Rochelle Humes has said she would scrub her legs until they were red to try to get her skin off after she was subjected to racism as a child.

The singer and TV star spoke to her husband Marvin Humes about her experiences for the new Channel 4 documentary The Talk.

Sharing a clip of their conversation on Instagram, she said: “My legs were red because I had tried to scrub my skin off. And I’m not upset for me, I’m just upset because I think my little girl is the same age. I just don’t know how I would handle that.”

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Opening up about racism and my challenges was overwhelming as it reminded me that we still live in a world where racism is normalised and accepted. I don’t want my children growing up in a world where they think that their heritage and skin colour could be judged negatively. That’s why I was so emotional, not for me, but for every child or person who has been made to feel like they were not enough because of their skin colour. So I allowed myself to open up and be vulnerable about this topic publicly to help support others through shared experience and also educate people on the lasting impact racism and discrimination can have on people. 🖤 The Talk tomorrow night on @channel4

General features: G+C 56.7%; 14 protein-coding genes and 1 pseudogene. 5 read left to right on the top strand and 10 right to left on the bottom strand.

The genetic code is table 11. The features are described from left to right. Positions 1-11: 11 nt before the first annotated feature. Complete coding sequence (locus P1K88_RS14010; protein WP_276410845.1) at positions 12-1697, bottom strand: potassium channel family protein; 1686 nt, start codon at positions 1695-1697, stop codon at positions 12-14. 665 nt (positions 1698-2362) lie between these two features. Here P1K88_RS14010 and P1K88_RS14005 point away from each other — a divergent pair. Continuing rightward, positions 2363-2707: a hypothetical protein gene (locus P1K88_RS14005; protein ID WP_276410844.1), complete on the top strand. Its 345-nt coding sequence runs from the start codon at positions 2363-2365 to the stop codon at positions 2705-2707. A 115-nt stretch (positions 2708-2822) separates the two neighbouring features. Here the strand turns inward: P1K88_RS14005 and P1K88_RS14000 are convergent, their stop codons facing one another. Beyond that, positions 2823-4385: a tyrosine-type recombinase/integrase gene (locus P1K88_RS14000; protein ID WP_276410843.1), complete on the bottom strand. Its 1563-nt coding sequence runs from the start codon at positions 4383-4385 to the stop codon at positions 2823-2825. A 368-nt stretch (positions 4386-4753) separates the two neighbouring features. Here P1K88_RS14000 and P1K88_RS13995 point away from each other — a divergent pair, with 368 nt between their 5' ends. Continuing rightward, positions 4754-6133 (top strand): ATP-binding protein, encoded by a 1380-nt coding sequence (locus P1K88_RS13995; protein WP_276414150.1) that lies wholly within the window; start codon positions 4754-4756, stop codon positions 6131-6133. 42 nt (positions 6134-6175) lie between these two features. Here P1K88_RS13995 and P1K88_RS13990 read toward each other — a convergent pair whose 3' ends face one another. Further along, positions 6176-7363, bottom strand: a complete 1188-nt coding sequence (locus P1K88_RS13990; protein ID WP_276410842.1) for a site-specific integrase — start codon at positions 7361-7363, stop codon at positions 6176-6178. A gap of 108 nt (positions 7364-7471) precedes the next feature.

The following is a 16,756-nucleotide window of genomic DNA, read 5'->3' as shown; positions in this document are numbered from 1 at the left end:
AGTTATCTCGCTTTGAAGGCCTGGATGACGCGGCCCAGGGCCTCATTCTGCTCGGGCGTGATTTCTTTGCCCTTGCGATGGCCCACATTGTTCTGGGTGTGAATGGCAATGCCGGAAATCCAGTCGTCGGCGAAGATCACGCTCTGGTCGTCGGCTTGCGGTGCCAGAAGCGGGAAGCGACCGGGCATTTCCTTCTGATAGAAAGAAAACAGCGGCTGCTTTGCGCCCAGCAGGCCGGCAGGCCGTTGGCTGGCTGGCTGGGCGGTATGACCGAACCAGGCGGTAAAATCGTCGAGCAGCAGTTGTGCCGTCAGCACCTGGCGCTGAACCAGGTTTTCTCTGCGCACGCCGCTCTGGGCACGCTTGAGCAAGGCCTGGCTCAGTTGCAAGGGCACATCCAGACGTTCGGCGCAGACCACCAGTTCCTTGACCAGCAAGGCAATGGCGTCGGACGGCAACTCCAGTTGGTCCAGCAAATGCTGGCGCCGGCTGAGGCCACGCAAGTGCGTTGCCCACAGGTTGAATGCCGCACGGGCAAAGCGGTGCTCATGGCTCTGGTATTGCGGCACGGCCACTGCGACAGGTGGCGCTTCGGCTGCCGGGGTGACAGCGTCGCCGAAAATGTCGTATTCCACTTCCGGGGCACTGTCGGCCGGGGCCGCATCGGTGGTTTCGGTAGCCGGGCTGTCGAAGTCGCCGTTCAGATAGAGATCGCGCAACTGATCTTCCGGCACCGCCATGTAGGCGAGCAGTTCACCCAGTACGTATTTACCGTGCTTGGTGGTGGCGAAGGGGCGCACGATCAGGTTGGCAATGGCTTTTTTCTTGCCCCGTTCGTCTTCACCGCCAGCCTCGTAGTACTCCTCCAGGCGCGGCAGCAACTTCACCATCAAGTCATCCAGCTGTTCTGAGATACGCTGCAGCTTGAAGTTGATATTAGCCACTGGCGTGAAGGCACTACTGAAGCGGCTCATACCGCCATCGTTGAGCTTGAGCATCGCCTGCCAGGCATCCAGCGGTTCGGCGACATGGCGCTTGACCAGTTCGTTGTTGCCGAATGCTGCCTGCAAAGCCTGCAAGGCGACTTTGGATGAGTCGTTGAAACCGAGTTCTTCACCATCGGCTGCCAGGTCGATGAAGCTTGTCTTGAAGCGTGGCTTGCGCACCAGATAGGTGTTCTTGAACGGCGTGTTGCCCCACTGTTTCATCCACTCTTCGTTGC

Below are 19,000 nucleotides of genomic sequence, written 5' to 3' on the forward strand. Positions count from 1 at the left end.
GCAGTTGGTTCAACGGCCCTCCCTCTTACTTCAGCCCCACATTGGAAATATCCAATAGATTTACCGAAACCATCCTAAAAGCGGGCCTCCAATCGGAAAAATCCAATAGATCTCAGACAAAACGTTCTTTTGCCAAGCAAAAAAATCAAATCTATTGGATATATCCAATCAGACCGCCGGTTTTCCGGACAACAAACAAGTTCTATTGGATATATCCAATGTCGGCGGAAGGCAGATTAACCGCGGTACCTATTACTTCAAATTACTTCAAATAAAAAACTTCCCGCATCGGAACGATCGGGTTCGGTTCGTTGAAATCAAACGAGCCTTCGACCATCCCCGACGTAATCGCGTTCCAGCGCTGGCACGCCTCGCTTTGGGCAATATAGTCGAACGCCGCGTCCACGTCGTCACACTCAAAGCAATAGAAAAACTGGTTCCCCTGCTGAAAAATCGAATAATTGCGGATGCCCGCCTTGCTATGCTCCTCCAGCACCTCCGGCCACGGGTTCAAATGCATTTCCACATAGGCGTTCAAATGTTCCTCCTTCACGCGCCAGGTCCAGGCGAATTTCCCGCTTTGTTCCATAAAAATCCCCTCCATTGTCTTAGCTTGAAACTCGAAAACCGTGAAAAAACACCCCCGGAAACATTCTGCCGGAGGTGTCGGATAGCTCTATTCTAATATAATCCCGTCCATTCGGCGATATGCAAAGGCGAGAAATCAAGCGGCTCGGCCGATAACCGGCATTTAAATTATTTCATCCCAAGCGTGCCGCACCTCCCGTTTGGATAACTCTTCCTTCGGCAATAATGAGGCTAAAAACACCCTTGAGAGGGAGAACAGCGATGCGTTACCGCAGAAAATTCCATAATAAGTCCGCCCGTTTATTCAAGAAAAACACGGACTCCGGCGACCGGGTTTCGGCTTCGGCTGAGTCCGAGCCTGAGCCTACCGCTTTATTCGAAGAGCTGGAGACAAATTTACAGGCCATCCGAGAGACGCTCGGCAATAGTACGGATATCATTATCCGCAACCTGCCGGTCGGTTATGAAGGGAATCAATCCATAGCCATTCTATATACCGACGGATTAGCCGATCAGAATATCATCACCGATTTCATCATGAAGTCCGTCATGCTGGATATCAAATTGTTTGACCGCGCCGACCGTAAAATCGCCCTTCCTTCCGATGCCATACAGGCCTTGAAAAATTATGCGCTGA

A post shared by R O C H E L L E H U M E S (@rochellehumes) on

She wrote: “Opening up about racism and my challenges was overwhelming as it reminded me that we still live in a world where racism is normalised and accepted.

“I don’t want my children growing up in a world where they think that their heritage and skin colour could be judged negatively. That’s why I was so emotional, not for me, but for every child or person who has been made to feel like they were not enough because of their skin colour.

“So I allowed myself to open up and be vulnerable about this topic publicly to help support others through shared experience and also educate people on the lasting impact racism and discrimination can have on people.”

The documentary will detail the conversation many black parents have with their children to explain that their skin colour will mark them out for prejudice and challenges not faced by white people.

The film will feature leading black public figures sharing memories of the talks they have given or received, contextualised by family archives or an event that triggered the talk, such as a prominent death in police custody.

It will be part of a series of programmes exploring different aspects of the black experience in modern Britain.

It will air on Channel 4 on Tuesday.

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